Protective factors influence resilience to delirium after elective orthopaedic surgery

Emily Bowman, Christopher Cardwell, Danny McAuley, Bernadette McGuinness, Peter Passmore, David Beverland, Henrik Zetterberg, Jonathan M Schott, Emma Cunningham

Research output: Contribution to conferencePaperpeer-review


Delirium is a non-specific syndrome which presents as acute and transient alteration in cognition, consciousness, attention, or orientation. The incidence of delirium after total joint surgery in adults is 17%, and has been associated with poor outcomes including increased risk of mortality, new diagnosis of dementia and institutionalization. Whilst an increasing number of, mostly observational, studies have explored risk factors for postoperative delirium, none to date have considered resilience to delirium as an outcome, nor have they defined delirium resilience.
This study aimed to test the hypothesis that there are ‘protective factors’ that may provide higher levels of resilience to delirium after elective arthroplasty surgery.
This observational cohort study recruited participants aged 65 years and over, without dementia, undergoing elective hip or knee arthroplasty. The study was performed in accordance with local ethical committee procedures and all participants gave informed written consent (REC reference: 10/NIR01/5; protocol number: 09069PP-OPMS). Baseline characteristics were recorded, and neuropsychological tests completed. Blood and cerebrospinal fluid (CSF) samples were collected perioperatively. Post-operatively, participants were assessed daily for delirium using the Confusion Assessment Method (CAM), supported by the Mini Mental State Examination (MMSE), and nursing staff enquiries
‘Resilient’ participants were defined as having a preoperative MMSE score above 24, not losing points across any MMSE sections post-operatively, and never becoming delirious as assessed using the CAM. Factors associated with resilience were identified using logistic regression. Variables included in the logistic regression model were included based on statistical significance or clinical significance. Included variables are displayed in Table 1.
292 participants were included in this analysis, and 78 participants were classed as ‘resilient’ to delirium. Results of this logistic regression analysis are shown in Table 1. Lower age (OR= 0.899, CI: 0.829, 0.974, p=0.009), higher score in the National Adults Reading Test (NART) (OR= 1.065, CI: 1.023, 1.110, p=0.002), lower preoperative pain levels (OR= 0.978, CI: 0.961, 0.995, p=0.011), and lower concentration of CSF T-tau (OR= 0.996, CI: 0.992, 1.000, p=0.031) were significantly associated with resilience to delirium.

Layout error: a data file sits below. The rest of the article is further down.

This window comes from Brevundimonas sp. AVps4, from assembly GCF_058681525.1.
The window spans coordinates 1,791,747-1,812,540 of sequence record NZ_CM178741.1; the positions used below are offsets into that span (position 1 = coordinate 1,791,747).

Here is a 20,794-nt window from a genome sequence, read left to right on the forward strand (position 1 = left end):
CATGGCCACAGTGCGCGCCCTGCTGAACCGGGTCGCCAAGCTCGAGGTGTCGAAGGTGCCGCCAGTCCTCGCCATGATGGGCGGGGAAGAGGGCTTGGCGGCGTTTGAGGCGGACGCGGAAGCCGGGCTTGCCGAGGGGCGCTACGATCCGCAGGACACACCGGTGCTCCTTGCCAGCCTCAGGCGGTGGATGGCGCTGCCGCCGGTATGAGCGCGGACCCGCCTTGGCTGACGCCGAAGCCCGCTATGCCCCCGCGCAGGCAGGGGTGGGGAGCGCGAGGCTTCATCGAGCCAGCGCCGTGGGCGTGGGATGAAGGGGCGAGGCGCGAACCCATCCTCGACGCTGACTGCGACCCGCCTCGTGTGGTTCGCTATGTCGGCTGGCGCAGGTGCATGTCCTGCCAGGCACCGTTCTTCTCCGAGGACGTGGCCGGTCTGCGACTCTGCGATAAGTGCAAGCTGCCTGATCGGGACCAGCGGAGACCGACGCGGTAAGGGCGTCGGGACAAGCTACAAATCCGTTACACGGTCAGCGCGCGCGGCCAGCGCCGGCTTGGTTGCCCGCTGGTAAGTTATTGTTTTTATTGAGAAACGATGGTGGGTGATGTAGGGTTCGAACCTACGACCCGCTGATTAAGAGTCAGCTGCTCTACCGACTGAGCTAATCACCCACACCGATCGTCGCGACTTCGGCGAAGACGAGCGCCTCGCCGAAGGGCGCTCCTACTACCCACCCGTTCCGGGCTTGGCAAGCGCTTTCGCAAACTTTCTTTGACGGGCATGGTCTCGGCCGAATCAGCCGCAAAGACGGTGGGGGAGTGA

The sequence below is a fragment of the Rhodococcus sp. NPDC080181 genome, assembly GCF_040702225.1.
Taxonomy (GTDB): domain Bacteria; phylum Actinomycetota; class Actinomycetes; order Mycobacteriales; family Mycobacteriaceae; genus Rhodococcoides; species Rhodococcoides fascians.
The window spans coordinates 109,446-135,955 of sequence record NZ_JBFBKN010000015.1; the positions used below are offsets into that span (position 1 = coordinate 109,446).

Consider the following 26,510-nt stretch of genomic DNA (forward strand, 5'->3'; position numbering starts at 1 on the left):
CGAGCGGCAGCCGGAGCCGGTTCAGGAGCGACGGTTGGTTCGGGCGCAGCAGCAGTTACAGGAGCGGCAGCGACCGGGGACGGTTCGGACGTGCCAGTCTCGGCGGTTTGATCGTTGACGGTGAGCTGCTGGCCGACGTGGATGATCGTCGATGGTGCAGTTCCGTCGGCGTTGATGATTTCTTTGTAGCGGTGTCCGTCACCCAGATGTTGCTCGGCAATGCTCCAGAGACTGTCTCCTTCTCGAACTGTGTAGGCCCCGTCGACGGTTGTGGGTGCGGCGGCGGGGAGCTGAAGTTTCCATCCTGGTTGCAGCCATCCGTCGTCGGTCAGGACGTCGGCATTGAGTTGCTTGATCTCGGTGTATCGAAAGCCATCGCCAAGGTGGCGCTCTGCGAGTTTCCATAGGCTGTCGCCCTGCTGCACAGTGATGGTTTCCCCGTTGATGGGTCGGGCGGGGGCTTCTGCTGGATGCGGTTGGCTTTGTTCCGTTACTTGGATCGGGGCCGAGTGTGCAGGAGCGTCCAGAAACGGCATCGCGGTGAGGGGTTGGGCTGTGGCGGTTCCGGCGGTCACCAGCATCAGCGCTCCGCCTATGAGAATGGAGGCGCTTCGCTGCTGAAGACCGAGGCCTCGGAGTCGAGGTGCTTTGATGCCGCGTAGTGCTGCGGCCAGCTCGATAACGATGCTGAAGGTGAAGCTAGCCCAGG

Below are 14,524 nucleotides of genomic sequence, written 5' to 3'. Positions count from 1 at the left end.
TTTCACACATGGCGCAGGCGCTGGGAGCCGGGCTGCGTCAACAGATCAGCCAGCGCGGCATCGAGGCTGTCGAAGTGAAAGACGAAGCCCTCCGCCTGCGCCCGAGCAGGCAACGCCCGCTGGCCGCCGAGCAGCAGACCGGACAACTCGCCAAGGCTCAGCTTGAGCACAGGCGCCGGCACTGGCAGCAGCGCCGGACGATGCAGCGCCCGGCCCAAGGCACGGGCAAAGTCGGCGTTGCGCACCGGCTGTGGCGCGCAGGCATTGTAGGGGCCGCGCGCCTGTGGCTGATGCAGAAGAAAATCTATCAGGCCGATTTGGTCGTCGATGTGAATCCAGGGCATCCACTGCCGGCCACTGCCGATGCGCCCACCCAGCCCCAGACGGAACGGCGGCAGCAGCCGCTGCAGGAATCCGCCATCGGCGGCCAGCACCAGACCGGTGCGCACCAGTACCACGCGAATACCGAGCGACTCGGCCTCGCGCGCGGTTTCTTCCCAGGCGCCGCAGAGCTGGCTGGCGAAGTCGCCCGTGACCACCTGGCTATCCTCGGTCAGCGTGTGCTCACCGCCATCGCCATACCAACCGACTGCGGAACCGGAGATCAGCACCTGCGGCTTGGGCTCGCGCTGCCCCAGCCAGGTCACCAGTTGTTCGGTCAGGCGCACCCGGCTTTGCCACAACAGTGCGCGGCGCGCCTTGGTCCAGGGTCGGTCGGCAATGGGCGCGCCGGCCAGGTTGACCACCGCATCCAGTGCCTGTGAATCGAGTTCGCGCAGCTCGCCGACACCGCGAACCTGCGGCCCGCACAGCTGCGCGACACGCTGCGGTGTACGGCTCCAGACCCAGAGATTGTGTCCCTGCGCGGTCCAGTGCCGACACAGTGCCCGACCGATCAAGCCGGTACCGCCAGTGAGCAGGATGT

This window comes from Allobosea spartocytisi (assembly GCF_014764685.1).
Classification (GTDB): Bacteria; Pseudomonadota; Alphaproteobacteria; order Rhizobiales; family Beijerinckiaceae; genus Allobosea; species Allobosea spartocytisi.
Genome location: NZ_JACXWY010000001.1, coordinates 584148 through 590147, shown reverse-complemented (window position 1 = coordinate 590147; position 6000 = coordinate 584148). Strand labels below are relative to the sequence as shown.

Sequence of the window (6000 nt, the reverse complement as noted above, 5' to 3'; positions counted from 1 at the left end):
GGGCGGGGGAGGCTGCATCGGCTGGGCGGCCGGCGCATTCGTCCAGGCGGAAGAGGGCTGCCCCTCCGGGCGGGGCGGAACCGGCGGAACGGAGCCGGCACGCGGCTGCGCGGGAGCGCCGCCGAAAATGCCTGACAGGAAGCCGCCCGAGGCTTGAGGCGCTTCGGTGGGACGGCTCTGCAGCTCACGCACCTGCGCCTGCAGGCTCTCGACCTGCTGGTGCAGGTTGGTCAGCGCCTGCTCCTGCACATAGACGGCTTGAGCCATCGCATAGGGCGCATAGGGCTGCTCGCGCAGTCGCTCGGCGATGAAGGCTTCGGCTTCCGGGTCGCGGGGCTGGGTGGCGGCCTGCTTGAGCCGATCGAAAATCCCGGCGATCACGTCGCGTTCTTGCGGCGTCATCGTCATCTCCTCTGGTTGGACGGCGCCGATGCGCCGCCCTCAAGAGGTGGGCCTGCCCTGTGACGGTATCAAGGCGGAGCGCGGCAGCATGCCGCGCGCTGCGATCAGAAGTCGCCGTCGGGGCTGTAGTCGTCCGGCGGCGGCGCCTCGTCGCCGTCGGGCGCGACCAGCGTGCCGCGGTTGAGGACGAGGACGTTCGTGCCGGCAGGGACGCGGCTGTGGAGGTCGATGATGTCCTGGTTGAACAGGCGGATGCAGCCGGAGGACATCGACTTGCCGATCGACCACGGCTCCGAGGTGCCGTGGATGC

This study found younger age, higher NART score, lower pain score on movement and lower concentration of CSF T-tau to be independently associated with delirium resilience following elective arthroplasty in an older population without prior dementia diagnosis. 78 of the included participants were resilient to delirium, and 214 were non-resilient, highlighting the large proportion of patients experiencing some cognitive change after surgery, even if the change was minimal. To our knowledge, the ‘delirium resilient’ phenotype is yet to be explored, therefore these findings are the first to indicate variables which may provide resilience after elective surgery. Further analyses of delirium cohorts with resilience as an outcome are required to validate these ‘protective factors’ and explore their potential application to clinical settings. Investigation of the delirium resilience phenotype may expand field knowledge of the condition, while enabling patients and care providers to map risk of delirium.
Original languageEnglish
Publication statusPublished - 13 Jun 2022
EventAmerican Delirium Society - Indianapolis, Indianapolis, United States
Duration: 12 Jun 202214 Jun 2022


ConferenceAmerican Delirium Society
Abbreviated titleADS 2022
Country/TerritoryUnited States


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